Validation of a Swahili version of the 9-item Patient Health Questionnaire (PHQ-9) among adults living with HIV compared to a community sample from Kilifi, Kenya

Paul Mwangi, Moses K. Nyongesa, Hans M. Koot, Pim Cuijpers, Charles R.J.C. Newton, Amina Abubakar

Research output: Contribution to journalArticlepeer-review

21 Citations (Scopus)

Abstract

Background: Depression remains under-investigated in people living with HIV in sub-Saharan Africa due to paucity of adequately validated measures. This study aimed to validate an adapted version of the 9-item Patient Health Questionnaire (PHQ-9) among adults living with HIV compared to those from the community in Kilifi, Kenya. Methods: Analysis of data from 450 adults living with HIV and 337 adults from the community was conducted examining the reliability, factorial structure, measurement invariance and discriminant validity of interviewer-administered PHQ-9, Swahili version. Results: Internal consistency of the Swahili PHQ-9 was good overall, in adults living with HIV and those from the community (Macdonald's omega > 0.80). The two-week test-retest reliability was acceptable among adults living with HIV (ICC = 0.64). A one-factor confirmatory factor analysis (CFA) model indicated the Swahili PHQ-9 was unidimensional in the overall sample, in adults living with HIV and those from the community. Multi-group CFA substantiated measurement invariance of this unidimensional scale across participant group (adults living with HIV vs. community), sex (females vs. males) and age category (young, middle-age and elderly adults). The Swahili PHQ-9 exhibited good discriminant validity between the two participant groups. Limitations: No diagnostic interview for mental disorders was administered in the original studies limiting analysis of sensitivity and specificity of the Swahili PHQ-9. Conclusion: The Swahili PHQ-9 is a reliable and valid unidimensional scale. It appears a valuable tool for assessing depressive symptoms that can be generalized across different demographic groups, in primary HIV clinics and the general community within this and similar settings.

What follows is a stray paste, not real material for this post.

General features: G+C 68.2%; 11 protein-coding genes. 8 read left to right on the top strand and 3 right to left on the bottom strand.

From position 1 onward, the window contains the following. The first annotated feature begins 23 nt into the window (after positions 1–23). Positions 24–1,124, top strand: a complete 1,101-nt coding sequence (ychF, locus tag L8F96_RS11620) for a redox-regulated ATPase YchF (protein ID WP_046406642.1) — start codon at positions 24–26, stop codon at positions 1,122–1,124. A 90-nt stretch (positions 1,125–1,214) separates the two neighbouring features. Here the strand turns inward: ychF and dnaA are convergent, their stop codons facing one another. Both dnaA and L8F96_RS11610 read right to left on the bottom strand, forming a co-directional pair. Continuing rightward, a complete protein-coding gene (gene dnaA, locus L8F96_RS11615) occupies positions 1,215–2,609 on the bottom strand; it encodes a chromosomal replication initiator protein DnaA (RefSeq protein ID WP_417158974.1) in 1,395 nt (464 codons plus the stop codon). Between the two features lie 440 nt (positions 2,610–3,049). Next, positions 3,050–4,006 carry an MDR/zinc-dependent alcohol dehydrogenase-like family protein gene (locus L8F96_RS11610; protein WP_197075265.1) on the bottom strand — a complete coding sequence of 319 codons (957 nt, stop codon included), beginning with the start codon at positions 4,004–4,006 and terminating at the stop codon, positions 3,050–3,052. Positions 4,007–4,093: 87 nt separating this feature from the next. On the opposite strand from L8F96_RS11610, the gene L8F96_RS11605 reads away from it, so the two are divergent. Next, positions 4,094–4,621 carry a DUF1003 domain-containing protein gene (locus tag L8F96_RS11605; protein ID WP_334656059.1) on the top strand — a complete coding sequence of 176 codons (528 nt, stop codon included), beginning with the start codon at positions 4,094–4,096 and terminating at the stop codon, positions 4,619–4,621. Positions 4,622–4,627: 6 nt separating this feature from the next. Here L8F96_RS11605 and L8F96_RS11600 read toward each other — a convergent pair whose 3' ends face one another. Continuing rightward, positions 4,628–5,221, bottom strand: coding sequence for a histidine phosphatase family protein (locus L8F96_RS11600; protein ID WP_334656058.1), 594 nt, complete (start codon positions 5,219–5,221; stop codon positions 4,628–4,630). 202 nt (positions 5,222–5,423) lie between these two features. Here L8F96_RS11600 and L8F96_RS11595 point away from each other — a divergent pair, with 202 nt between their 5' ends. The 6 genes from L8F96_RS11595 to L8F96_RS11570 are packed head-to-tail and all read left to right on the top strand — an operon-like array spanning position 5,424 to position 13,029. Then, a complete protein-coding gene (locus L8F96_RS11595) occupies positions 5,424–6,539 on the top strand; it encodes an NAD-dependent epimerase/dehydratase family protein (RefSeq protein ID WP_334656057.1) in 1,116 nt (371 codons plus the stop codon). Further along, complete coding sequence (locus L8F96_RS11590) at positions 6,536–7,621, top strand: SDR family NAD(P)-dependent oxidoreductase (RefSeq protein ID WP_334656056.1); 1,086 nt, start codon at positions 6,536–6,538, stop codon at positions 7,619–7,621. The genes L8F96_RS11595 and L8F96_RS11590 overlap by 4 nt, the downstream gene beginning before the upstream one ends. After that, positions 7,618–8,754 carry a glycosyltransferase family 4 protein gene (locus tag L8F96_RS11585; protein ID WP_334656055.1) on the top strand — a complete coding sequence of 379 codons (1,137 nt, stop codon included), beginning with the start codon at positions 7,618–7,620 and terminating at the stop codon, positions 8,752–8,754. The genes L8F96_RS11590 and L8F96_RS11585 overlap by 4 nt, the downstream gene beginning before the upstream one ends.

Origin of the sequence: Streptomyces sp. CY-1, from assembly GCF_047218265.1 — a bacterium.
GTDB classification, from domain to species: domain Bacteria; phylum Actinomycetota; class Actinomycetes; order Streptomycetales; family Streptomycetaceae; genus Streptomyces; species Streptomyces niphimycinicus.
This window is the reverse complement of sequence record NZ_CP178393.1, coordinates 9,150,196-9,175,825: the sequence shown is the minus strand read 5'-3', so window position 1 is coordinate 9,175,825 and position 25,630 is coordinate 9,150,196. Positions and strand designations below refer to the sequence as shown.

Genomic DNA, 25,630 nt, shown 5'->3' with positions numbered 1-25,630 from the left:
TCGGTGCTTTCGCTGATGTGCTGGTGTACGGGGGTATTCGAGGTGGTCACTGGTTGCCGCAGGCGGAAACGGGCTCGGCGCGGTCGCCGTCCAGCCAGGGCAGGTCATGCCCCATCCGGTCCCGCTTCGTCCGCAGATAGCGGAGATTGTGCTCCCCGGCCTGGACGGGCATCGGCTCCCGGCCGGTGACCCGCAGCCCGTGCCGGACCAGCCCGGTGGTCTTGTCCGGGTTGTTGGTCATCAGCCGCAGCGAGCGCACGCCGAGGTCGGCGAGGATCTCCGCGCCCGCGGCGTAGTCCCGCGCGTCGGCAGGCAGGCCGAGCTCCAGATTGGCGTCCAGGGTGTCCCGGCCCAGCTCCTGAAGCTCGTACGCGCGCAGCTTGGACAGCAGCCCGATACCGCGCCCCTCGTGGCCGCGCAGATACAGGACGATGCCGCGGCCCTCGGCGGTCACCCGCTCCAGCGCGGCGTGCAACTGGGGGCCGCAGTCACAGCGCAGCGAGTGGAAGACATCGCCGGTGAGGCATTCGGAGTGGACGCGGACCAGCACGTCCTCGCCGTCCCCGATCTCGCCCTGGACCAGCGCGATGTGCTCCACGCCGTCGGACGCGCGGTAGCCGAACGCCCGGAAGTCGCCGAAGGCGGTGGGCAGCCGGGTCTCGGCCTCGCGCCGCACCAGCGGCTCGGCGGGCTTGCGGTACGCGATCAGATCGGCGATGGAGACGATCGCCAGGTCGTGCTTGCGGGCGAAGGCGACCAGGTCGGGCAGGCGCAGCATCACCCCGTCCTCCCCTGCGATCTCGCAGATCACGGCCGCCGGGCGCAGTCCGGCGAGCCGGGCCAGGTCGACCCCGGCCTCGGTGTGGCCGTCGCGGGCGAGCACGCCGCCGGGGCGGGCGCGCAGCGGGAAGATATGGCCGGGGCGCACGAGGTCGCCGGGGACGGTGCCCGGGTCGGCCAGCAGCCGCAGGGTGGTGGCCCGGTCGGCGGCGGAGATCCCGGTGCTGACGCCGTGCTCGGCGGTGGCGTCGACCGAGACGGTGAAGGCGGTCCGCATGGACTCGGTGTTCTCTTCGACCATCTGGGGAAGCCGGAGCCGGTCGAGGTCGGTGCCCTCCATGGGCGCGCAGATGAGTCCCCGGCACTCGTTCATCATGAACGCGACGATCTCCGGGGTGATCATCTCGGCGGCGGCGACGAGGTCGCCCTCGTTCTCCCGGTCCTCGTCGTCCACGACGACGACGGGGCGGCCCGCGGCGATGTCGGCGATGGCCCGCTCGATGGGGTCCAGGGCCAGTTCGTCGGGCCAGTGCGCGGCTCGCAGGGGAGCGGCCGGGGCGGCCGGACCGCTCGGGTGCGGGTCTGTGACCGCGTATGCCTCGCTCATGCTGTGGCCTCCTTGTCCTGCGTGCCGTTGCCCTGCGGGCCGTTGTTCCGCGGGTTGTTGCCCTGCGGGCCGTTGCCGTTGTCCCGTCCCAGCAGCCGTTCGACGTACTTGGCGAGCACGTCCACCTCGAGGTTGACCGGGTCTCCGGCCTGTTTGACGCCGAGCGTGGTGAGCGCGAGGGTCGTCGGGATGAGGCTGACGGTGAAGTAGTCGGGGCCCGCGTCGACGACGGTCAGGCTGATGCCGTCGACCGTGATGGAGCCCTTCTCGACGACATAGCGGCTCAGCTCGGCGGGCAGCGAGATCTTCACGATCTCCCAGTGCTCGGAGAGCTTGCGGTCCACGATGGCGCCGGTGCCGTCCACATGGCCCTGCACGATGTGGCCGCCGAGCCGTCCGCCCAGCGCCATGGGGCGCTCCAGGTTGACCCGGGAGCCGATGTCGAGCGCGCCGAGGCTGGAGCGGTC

Original languageEnglish
Article number100013
JournalJournal of Affective Disorders Reports
Volume1
DOIs
Publication statusPublished - Dec 2020

Keywords

  • Adults
  • Depressive symptoms
  • Factor analysis
  • HIV infections
  • Kenya
  • Psychometric properties

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